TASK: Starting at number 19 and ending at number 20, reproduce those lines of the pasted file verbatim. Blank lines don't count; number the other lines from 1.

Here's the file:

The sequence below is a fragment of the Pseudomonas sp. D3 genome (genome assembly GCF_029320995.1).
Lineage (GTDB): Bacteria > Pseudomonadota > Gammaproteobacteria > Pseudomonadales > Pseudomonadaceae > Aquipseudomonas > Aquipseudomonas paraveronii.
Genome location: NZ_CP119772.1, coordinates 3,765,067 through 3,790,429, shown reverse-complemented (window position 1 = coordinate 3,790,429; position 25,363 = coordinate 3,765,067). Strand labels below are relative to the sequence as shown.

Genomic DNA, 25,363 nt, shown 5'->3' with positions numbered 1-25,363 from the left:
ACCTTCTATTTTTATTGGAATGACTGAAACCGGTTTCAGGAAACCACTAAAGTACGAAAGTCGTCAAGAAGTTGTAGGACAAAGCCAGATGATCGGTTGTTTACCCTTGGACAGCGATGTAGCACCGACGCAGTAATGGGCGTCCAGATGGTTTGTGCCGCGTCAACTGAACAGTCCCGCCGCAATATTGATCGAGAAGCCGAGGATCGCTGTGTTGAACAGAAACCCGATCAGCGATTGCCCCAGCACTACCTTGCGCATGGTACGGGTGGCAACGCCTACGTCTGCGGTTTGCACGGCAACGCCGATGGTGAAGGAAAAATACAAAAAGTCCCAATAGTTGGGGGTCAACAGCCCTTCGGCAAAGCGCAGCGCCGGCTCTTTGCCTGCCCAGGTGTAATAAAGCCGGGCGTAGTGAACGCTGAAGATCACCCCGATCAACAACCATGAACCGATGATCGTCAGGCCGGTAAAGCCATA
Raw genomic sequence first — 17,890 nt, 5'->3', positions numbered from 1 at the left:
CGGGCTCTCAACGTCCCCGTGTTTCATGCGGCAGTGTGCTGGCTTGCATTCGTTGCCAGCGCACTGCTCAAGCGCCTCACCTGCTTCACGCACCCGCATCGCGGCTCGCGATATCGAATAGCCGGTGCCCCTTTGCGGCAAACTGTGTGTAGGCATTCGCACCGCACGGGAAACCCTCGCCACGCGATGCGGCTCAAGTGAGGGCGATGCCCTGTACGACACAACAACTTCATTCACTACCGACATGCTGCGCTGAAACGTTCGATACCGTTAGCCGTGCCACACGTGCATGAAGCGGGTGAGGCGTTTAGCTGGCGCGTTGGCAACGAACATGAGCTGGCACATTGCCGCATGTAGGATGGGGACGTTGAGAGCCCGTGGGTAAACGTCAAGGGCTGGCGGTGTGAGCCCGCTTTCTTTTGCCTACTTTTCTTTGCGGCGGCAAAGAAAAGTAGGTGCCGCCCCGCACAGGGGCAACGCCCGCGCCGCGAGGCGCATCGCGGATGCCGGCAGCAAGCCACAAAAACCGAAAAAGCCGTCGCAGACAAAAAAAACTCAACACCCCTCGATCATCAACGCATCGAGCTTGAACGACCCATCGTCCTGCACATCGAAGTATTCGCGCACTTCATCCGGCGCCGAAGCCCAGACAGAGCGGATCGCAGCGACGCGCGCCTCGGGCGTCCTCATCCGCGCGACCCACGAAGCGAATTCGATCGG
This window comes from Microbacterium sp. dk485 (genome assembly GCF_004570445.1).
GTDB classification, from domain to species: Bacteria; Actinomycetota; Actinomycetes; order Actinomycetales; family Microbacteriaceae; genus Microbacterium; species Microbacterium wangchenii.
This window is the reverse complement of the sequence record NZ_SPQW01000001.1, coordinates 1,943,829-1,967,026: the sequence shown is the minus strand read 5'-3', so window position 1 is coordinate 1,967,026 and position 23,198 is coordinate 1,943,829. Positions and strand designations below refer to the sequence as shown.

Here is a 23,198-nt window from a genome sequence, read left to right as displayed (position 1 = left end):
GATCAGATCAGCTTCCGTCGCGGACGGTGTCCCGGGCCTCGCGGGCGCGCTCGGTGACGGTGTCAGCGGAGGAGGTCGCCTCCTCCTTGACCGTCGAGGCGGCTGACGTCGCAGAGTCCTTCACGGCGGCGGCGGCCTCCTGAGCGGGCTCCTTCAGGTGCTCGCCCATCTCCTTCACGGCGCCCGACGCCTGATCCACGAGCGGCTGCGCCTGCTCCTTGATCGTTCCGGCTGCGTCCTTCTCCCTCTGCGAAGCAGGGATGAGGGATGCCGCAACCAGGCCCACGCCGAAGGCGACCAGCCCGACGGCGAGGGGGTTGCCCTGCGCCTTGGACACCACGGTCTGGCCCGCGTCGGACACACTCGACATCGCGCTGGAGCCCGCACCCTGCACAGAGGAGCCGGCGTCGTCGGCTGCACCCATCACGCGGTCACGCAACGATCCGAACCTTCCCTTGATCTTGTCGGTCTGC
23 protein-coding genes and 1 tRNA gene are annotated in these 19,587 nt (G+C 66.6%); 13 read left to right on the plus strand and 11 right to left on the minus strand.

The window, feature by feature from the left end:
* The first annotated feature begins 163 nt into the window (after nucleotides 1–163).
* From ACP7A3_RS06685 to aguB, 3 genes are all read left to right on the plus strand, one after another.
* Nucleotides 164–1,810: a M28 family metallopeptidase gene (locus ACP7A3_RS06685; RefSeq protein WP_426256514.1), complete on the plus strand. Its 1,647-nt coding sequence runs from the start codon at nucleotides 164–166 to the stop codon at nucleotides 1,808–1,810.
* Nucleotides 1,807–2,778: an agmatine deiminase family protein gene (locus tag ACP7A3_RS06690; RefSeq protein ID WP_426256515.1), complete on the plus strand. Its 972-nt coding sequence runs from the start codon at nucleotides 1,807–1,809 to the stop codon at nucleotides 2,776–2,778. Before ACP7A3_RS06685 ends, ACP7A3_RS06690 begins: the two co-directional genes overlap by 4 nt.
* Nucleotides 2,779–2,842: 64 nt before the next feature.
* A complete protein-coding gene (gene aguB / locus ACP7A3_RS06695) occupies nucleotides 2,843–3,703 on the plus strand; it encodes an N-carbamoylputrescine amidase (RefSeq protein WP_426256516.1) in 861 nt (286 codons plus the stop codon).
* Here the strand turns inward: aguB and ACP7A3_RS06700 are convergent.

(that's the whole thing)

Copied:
* Nucleotides 2,779–2,842: 64 nt before the next feature.
* A complete protein-coding gene (gene aguB / locus ACP7A3_RS06695) occupies nucleotides 2,843–3,703 on the plus strand; it encodes an N-carbamoylputrescine amidase (RefSeq protein WP_426256516.1) in 861 nt (286 codons plus the stop codon).